More troubling news for VinFast, the Vietnamese electric vehicle maker that wants to build a $4 billion EV production plant in Chatham County. The company recently reported that it lost $598 million, or 49%, in the first quarter of this year.
According to Reuters, the company attributed the quarterly revenue decline of almost $84 million to lower selling prices and its phase-out of internal combustion vehicles as it pivoted to become a dedicated EV maker.
The company has been hemorrhaging money for some time now, losing $2.1 billion in 2022 and $1.3 billion the year prior.
Looking to get some financial assistance, VinFast announced that it would merge with the special-purpose-acquisition company (SPAC) Black Spade Acquisition Company, allowing it to go public through a stock offering in the U.S.
The transaction is expected to be completed by July 20, according to the latest filing, and will value VinFast at approximately $27 billion with an equity value of $23 billion. After the transaction, existing shareholders of VinFast will hold approximately 99% shares of the combined company.
Parent company Vingroup, Vietnam’s biggest conglomerate, and founder Pham Nhat Vuong pledged the startup company $2.5 billion in funding in April.
Trying to shore up confidence in its brand, the company said last week that it would give eligible customers a service voucher or cash if their EVs break down. The policy is separate from the warranty program and is valid in the United States, Canada, and Vietnam.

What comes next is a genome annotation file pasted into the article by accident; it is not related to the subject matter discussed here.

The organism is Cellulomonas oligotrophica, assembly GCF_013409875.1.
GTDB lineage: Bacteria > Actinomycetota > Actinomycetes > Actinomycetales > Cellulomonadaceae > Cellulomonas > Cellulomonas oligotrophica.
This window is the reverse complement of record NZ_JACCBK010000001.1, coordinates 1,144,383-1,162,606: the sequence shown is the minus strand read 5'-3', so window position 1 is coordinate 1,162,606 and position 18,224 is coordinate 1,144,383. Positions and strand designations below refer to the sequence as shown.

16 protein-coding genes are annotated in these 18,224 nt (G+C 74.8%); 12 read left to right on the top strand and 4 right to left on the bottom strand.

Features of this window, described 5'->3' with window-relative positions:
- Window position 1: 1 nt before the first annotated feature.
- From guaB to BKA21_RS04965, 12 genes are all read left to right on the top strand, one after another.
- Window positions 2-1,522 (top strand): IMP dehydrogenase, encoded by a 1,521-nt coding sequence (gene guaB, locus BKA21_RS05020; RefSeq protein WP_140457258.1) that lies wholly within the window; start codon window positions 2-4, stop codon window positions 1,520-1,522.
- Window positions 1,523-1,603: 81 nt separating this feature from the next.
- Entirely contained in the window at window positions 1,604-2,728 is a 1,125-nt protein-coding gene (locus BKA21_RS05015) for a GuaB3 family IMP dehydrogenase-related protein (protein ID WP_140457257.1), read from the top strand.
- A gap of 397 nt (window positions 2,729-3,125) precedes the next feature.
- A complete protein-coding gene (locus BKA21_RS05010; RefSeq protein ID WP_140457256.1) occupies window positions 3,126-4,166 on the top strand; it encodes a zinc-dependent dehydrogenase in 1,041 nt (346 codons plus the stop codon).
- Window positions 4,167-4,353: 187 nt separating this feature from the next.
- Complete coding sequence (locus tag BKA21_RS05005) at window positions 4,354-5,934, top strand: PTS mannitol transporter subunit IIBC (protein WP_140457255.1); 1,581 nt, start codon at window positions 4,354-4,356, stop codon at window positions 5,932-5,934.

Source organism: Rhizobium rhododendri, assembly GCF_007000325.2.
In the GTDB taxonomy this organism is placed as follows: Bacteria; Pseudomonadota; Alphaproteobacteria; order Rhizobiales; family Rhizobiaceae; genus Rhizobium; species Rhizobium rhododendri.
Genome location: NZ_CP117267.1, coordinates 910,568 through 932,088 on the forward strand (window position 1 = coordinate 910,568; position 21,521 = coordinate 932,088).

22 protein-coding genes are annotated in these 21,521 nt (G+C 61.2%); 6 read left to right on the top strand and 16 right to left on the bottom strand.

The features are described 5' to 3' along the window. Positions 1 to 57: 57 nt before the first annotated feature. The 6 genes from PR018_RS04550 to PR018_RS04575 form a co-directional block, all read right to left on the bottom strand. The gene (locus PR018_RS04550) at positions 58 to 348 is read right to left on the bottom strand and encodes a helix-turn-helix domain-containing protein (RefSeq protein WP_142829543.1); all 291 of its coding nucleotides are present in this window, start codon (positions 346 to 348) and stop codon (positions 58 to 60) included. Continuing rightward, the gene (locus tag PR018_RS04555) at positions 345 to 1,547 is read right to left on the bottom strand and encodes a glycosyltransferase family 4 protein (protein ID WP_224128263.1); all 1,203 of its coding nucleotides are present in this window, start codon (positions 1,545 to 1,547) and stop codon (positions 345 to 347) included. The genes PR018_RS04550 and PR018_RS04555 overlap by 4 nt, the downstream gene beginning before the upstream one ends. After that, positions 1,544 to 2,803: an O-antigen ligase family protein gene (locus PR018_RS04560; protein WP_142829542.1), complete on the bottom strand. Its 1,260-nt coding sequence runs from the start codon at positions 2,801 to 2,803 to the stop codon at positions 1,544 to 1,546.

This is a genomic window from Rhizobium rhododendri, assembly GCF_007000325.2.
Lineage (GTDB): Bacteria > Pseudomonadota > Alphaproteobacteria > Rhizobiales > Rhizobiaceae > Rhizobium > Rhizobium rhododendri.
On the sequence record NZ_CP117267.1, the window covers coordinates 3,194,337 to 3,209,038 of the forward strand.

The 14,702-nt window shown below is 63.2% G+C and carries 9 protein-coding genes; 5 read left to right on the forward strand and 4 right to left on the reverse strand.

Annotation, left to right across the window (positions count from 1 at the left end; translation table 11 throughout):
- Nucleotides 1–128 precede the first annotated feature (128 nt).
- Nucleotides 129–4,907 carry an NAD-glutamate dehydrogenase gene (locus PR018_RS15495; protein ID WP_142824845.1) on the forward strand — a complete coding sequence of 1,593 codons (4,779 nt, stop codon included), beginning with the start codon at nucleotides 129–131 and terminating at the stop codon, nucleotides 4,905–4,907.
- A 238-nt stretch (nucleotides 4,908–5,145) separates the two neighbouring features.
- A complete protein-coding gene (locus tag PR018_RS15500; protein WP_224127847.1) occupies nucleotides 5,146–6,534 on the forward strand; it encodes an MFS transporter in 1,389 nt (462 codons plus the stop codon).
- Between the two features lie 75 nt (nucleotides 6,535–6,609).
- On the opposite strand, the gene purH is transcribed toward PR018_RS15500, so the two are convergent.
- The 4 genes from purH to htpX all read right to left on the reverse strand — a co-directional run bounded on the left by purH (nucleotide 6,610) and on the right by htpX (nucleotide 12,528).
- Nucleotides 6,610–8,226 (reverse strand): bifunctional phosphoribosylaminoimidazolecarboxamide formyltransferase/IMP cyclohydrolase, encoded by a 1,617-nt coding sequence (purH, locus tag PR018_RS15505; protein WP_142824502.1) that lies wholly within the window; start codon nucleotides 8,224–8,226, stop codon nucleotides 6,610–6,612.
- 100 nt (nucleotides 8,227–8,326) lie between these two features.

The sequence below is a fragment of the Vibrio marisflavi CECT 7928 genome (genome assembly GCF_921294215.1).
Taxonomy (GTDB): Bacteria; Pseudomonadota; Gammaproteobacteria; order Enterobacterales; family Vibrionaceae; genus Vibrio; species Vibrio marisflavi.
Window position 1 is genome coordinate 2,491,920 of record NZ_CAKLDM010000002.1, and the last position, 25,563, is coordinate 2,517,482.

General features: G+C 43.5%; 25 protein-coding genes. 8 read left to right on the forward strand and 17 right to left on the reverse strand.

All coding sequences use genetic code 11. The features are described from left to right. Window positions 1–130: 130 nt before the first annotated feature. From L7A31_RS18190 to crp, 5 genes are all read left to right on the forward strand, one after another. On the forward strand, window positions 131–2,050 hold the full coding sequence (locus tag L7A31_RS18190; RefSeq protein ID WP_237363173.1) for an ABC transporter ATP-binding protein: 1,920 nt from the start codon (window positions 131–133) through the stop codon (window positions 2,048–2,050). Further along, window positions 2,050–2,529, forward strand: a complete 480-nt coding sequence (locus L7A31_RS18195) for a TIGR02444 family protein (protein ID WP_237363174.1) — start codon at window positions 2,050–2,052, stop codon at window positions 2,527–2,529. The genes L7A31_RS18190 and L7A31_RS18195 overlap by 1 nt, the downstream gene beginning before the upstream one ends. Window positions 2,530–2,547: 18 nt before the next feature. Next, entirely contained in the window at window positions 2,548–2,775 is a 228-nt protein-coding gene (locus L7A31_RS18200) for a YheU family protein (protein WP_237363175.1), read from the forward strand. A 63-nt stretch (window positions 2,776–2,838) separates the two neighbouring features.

The National Highway Traffic Safety Administration (NHTSA) issued the recall due to a multifunction head-unit display problem caused by a software error that may cause it to go blank while driving, increasing the chances of a crash. The error was talked about in-depth in many critical reviews in the past few months.
Reviews of the vehicle sparked words like abysmal, “very, very bad,” “yikes,” “simply unacceptable,” and “return to sender,” including from the highly respected MotorTrend, which said VinFast had the right idea, but the VF8 is nowhere near ready for customer deliveries that are already taking place.
These issues raise concerns about the plant scheduled to be built at the Triangle Innovation Point in Moncure and slated to open in 2025.
To attract the newly formed company, the state and Chatham County committed to spending nearly $1.2 billion in incentives over the next 32 years.
Using the state’s Transformative Job Development and Investment Grant program (JDIG), VinFast could get up to $316.1 million in reimbursement from the state over three decades if the company meets hiring goals.
The total state appropriation is estimated at $766 million, with Chatham County giving VinFast another $400 million incentive package.
New roads are being built for the project through eminent domain, leading to the loss of many homes, businesses, and a church that has been around since 1888.